Sirena attempts to distinguish Batiste and the other cited decisions on the ground that, in those cases, it was not the plaintiff-complainant who had sought state judicial review of the state administrative proceedings. In the present case, however, plaintiff elected to seek state judicial review of the FEPC's decision rather than to immediately pursue her right to seek a trial de novo in federal court pursuant to Title VII. Sirena reasons that plaintiff's decision to pursue state judicial review constitutes an election of remedies and precludes relitigation of the issues involved in the state proceedings.
We find Sirena's distinction to be without significance. Regardless of which party seeks state judicial review of administrative proceedings, foreclosure of Title VII's federal judicial remedy would serve to discourage plaintiffs from fully pursuing state proceedings and would conflict with Title VII's statutory scheme, which encourages resolution of discrimination claims by state authorities while reserving the right to proceed in federal court. Our analysis is consistent with the Supreme Court's in Gardner-Denver, 415 U.S. at 49 n.10, 94 S.Ct. at 1020, that "(t)he policy reasons for rejecting the doctrines of election of remedies and waiver in the context of Title VII are equally applicable to the doctrines of res judicata and collateral estoppel."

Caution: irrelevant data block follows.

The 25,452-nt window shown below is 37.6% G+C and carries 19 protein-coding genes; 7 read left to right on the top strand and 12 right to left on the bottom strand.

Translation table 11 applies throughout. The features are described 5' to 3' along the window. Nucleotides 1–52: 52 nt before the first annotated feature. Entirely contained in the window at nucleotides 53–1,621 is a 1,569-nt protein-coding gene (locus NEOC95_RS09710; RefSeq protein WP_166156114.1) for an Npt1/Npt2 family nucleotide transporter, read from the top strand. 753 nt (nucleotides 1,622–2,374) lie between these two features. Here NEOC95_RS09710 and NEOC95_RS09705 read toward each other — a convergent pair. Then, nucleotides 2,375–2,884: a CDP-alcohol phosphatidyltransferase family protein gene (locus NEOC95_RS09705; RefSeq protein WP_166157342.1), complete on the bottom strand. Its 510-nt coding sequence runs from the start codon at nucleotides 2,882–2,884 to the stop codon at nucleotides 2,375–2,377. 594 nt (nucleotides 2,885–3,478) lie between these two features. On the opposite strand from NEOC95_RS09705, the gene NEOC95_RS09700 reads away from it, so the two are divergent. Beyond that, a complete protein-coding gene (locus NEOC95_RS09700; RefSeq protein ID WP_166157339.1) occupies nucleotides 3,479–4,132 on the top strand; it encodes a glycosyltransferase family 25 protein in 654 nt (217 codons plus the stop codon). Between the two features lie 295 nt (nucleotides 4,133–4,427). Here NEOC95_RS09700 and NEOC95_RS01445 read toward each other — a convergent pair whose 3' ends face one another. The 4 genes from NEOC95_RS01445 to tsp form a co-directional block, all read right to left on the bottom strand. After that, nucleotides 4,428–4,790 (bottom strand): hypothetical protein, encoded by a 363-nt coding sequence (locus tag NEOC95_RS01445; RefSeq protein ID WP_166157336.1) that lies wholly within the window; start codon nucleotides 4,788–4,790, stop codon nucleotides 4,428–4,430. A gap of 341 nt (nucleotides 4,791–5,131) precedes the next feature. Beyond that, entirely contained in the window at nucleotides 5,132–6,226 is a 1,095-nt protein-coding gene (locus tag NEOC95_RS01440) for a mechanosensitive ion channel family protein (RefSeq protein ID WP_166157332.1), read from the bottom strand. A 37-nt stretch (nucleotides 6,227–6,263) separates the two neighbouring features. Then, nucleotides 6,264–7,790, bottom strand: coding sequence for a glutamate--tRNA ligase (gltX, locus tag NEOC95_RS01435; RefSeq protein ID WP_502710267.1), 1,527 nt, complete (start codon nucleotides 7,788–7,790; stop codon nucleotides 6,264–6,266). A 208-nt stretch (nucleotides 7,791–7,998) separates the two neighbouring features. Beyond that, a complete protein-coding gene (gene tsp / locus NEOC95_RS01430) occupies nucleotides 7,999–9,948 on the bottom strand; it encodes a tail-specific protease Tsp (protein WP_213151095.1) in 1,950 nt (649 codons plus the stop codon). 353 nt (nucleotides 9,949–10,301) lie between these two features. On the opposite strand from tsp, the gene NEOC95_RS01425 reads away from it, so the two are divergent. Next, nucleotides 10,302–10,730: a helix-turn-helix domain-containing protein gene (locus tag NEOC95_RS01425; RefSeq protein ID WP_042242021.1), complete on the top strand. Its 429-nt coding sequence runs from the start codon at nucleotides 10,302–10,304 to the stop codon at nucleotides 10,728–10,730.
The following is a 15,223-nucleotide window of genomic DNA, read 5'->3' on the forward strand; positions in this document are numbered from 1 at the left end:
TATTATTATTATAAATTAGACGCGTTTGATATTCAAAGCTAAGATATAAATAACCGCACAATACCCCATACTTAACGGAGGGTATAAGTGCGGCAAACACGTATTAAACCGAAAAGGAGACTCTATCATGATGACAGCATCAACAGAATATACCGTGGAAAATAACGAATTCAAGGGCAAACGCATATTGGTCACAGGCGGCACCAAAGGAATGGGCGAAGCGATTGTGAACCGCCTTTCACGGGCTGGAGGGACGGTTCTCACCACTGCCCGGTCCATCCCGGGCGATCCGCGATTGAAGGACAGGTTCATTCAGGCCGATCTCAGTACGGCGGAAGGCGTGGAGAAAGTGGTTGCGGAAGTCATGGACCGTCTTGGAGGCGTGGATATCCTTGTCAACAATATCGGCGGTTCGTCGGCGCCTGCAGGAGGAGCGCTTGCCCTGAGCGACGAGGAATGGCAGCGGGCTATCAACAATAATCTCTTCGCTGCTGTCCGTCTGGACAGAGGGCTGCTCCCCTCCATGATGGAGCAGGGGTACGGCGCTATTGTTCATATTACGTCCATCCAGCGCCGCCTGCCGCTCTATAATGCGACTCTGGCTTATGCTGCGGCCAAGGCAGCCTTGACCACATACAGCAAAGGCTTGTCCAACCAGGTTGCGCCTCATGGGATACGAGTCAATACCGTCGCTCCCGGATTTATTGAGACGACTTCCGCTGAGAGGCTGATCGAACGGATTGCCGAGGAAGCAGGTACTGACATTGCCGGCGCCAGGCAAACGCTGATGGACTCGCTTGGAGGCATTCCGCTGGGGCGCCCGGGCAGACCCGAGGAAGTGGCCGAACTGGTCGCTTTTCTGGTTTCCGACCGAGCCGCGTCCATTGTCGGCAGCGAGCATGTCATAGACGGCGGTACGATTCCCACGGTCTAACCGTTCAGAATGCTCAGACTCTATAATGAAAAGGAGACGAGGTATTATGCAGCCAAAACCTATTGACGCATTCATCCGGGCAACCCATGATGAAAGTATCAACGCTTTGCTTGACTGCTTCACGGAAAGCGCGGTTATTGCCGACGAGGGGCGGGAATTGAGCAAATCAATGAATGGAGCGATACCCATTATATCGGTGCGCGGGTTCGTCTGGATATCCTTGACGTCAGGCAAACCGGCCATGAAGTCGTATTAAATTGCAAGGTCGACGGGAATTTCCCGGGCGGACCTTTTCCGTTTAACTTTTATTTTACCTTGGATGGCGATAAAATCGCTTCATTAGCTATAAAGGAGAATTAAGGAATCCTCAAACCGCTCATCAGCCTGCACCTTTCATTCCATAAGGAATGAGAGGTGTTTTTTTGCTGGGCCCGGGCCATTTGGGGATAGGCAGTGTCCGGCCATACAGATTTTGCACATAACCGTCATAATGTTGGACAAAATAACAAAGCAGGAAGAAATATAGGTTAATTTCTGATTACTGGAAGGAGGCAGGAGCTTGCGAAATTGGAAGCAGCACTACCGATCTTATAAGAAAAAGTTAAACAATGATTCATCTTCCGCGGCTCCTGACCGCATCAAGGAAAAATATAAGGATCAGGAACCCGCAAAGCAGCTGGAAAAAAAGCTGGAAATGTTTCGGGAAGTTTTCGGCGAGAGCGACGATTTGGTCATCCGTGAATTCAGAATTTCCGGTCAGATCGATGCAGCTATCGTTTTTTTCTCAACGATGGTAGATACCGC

Sirena argues, alternatively, that if the state proceedings are not given preclusive effect, the district court erred, nevertheless, by failing to give any weight to the findings of the Illinois Appellate Court without articulating any reasons for rejecting the state proceedings. Sirena argues that Gardner-Denver, 415 U.S. at 60 n.21, 94 S.Ct. at 1025, required the district court to accord very substantial weight to the state court's findings.